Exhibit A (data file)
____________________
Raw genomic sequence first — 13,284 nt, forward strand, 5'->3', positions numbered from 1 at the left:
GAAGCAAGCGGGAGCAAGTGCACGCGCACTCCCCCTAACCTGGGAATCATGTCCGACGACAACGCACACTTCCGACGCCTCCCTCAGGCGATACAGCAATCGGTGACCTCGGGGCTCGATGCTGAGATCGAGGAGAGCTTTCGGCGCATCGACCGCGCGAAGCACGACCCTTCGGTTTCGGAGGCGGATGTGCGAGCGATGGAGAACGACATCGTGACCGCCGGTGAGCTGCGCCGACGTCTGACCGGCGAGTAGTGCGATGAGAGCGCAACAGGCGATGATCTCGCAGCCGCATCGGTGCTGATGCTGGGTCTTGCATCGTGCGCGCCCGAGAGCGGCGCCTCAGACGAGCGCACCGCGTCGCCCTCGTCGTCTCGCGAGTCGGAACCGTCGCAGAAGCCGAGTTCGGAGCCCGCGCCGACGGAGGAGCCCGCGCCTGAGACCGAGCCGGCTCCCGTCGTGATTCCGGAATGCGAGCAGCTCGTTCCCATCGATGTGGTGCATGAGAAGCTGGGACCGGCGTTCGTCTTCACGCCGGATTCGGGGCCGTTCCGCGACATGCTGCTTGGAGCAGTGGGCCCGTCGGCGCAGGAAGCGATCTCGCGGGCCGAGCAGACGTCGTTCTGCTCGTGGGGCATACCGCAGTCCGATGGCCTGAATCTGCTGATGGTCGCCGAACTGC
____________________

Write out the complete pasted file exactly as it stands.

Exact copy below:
Raw genomic sequence first — 13,284 nt, forward strand, 5'->3', positions numbered from 1 at the left:
GAAGCAAGCGGGAGCAAGTGCACGCGCACTCCCCCTAACCTGGGAATCATGTCCGACGACAACGCACACTTCCGACGCCTCCCTCAGGCGATACAGCAATCGGTGACCTCGGGGCTCGATGCTGAGATCGAGGAGAGCTTTCGGCGCATCGACCGCGCGAAGCACGACCCTTCGGTTTCGGAGGCGGATGTGCGAGCGATGGAGAACGACATCGTGACCGCCGGTGAGCTGCGCCGACGTCTGACCGGCGAGTAGTGCGATGAGAGCGCAACAGGCGATGATCTCGCAGCCGCATCGGTGCTGATGCTGGGTCTTGCATCGTGCGCGCCCGAGAGCGGCGCCTCAGACGAGCGCACCGCGTCGCCCTCGTCGTCTCGCGAGTCGGAACCGTCGCAGAAGCCGAGTTCGGAGCCCGCGCCGACGGAGGAGCCCGCGCCTGAGACCGAGCCGGCTCCCGTCGTGATTCCGGAATGCGAGCAGCTCGTTCCCATCGATGTGGTGCATGAGAAGCTGGGACCGGCGTTCGTCTTCACGCCGGATTCGGGGCCGTTCCGCGACATGCTGCTTGGAGCAGTGGGCCCGTCGGCGCAGGAAGCGATCTCGCGGGCCGAGCAGACGTCGTTCTGCTCGTGGGGCATACCGCAGTCCGATGGCCTGAATCTGCTGATGGTCGCCGAACTGC